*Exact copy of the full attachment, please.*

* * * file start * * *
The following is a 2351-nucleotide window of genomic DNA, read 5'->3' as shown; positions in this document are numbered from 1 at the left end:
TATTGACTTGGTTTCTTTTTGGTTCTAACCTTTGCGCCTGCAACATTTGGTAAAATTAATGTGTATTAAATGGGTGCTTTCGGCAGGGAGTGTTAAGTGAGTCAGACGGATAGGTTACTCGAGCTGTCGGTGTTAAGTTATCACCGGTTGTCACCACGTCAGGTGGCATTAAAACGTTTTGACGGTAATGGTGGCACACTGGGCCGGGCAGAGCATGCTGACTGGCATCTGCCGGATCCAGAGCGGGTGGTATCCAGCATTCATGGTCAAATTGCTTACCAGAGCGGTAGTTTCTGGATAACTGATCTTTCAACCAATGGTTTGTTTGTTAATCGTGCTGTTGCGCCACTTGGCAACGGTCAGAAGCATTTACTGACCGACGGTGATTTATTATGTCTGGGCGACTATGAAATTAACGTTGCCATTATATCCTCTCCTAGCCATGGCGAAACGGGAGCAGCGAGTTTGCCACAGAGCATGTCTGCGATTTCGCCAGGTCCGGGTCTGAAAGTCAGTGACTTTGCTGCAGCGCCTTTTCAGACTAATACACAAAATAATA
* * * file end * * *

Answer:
The following is a 2351-nucleotide window of genomic DNA, read 5'->3' as shown; positions in this document are numbered from 1 at the left end:
TATTGACTTGGTTTCTTTTTGGTTCTAACCTTTGCGCCTGCAACATTTGGTAAAATTAATGTGTATTAAATGGGTGCTTTCGGCAGGGAGTGTTAAGTGAGTCAGACGGATAGGTTACTCGAGCTGTCGGTGTTAAGTTATCACCGGTTGTCACCACGTCAGGTGGCATTAAAACGTTTTGACGGTAATGGTGGCACACTGGGCCGGGCAGAGCATGCTGACTGGCATCTGCCGGATCCAGAGCGGGTGGTATCCAGCATTCATGGTCAAATTGCTTACCAGAGCGGTAGTTTCTGGATAACTGATCTTTCAACCAATGGTTTGTTTGTTAATCGTGCTGTTGCGCCACTTGGCAACGGTCAGAAGCATTTACTGACCGACGGTGATTTATTATGTCTGGGCGACTATGAAATTAACGTTGCCATTATATCCTCTCCTAGCCATGGCGAAACGGGAGCAGCGAGTTTGCCACAGAGCATGTCTGCGATTTCGCCAGGTCCGGGTCTGAAAGTCAGTGACTTTGCTGCAGCGCCTTTTCAGACTAATACACAAAATAATA